PITTSBURGH -- For nearly three quarters, the Pittsburgh Steelers’ offense and defense weren’t playing complementary football.
Mike Hilton’s interception of Deshaun Watson just a few plays into the fourth quarter turned the tide for the Steelers. Ben Roethlisberger and the offense capitalized on the swing of momentum, still tangible even in an empty Heinz Field, and methodically drove down the field after converting a third-and-5 to Eric Ebron with a 14-yard pass play, eventually ending in a 12-yard touchdown run by James Conner.
The Steelers capped it off with a 2-point conversion on a pass from Roethlisberger to JuJu Smith-Schuster, giving them a seven-point lead with just more than six minutes to play.
The defense picked up right where the offense left off as T.J. Watt drilled Watson for an 11-yard sack on the first play of the Texans’ series and eventually forced another three-and-out. Houston never got the ball back.
It was the kind of reciprocal play the Steelers lacked last season, and the kind that will make it successful with Roethlisberger back.
With the win, the Steelers are 3-0 for the first time in a decade.
Despite a long, steady drive in their first series, the offense struggled in the first half. The Steelers went three-and-out in their next two drives before finally figuring it out in the fourth drive.
Similarly, the Steelers' defense couldn’t find a rhythm, either, allowing Watson to pick apart the secondary with laserlike precision as the line couldn’t get pressure on him.
But by the fourth quarter, the Steelers figured it out to complete the comeback.
Buy on a breakout performance: Three weeks ago, rookie Anthony McFarland was inactive for the Steelers’ season opener. A week ago, he was active but he didn’t play.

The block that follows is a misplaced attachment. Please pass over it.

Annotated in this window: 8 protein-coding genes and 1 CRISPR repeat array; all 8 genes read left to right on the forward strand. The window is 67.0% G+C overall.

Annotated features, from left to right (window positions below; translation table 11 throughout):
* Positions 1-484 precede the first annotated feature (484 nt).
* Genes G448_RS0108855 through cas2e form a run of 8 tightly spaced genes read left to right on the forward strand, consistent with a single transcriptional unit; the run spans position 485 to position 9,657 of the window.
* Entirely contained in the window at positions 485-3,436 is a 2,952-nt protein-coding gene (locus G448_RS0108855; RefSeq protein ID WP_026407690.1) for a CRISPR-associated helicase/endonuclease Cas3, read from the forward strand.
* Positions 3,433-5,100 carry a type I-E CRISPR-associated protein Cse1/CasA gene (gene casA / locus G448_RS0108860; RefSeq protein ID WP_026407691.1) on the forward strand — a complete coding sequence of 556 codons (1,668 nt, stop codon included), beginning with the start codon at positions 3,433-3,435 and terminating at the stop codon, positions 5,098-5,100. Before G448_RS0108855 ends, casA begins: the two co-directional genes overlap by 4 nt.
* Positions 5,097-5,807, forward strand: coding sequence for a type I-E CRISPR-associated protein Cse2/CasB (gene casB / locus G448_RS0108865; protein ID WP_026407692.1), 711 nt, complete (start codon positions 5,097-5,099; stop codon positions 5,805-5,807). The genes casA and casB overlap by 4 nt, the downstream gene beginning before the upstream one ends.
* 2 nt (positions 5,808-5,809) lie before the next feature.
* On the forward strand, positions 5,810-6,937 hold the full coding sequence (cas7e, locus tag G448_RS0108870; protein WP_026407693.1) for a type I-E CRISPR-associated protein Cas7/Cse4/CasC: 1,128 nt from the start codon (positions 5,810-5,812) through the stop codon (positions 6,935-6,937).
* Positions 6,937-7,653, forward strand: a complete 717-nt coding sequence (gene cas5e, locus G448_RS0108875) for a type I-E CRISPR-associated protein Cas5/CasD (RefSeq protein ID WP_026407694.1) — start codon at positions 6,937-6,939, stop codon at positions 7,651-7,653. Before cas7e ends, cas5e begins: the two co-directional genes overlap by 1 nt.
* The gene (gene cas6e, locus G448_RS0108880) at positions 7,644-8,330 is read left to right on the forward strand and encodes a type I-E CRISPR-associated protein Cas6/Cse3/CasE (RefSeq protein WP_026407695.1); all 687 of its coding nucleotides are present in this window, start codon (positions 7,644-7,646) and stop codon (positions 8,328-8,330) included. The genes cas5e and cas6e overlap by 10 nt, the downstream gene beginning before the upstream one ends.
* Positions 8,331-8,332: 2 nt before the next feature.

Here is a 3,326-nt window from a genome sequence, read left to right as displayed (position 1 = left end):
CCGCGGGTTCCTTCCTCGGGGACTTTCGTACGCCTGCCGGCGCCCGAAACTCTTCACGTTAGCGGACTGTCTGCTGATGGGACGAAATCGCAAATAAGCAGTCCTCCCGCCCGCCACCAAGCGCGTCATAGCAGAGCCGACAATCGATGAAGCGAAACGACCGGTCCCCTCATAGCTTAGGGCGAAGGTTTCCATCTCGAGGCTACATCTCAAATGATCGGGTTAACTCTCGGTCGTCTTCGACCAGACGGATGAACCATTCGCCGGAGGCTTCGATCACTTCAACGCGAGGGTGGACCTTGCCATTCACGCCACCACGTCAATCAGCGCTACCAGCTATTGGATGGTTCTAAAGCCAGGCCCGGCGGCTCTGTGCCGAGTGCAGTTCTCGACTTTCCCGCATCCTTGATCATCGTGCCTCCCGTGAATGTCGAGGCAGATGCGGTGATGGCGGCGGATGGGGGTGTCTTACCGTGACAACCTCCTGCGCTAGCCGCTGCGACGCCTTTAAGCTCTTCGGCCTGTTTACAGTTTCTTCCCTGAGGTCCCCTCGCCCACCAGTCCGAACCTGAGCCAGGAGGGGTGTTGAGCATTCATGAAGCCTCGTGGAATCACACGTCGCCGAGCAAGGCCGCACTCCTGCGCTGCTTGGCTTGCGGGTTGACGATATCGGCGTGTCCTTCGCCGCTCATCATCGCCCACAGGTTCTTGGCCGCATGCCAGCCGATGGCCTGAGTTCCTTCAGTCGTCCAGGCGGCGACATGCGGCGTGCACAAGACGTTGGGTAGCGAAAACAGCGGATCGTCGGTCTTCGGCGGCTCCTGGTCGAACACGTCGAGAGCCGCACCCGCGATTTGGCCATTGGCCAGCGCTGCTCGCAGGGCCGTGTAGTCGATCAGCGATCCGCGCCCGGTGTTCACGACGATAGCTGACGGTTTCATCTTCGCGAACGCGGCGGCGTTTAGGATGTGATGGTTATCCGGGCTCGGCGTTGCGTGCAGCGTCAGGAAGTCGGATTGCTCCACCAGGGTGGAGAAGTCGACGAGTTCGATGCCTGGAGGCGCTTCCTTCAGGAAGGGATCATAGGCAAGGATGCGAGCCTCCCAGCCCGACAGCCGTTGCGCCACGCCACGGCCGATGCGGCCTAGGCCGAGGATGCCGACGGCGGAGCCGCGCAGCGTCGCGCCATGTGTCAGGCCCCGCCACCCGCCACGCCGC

Against the Texans, McFarland got on the field during the Steelers’ first series and picked up 7 yards in his first carry. He finished with six carries for 42 yards.
Later in the first half, McFarland ripped off a 20-yard run on a drive that ended with Ebron’s first touchdown as a Steeler.
McFarland was also the first running back to see action after halftime, and the Steelers went to him four plays in a row.
Although Conner is still the Steelers’ featured back, McFarland’s game-breaking speed complements Conner’s bruising style.
Surprising stat: The Steelers entered Sunday’s game with a reputation for bringing all kinds of pressure on opposing quarterbacks, and with a matchup against the Texans’ shaky line, it seemed the Steelers were primed for a big day.
But that’s not what happened -- at least initially.
Through the first half, the Steelers allowed Watson to complete 14 of 18 attempts with two touchdowns. They sacked him only twice. At halftime, Watson had an impressive 150.5 passer rating. The Steelers’ third sack, though, came at a crucial time, when Stephon Tuitt brought Watson down on third down and forced the Texans to punt after a quick three-and-out late in the third quarter.
That seemed to open the floodgates for the Steelers. Bud Dupree picked up a sack on the Texans’ next drive, and on the next, Watt drilled Watson and Hilton snagged his throw. By the end of the game, the Steelers had five sacks.
Promising trend: The Steelers' tight ends were productive on Sunday. They added Ebron in free agency to be a red zone target and a big body over the middle.
He was underutilized in the passing game, though, during his first two games.
The Steelers made up for that in a big way Sunday as Ebron snagged his first Steelers touchdown and finished with four catches for 38 yards.
Not only that, but the Steelers also got fellow tight end Vance McDonald involved more, going to him three times.
McDonald caught all three targets and finished with 35 yards.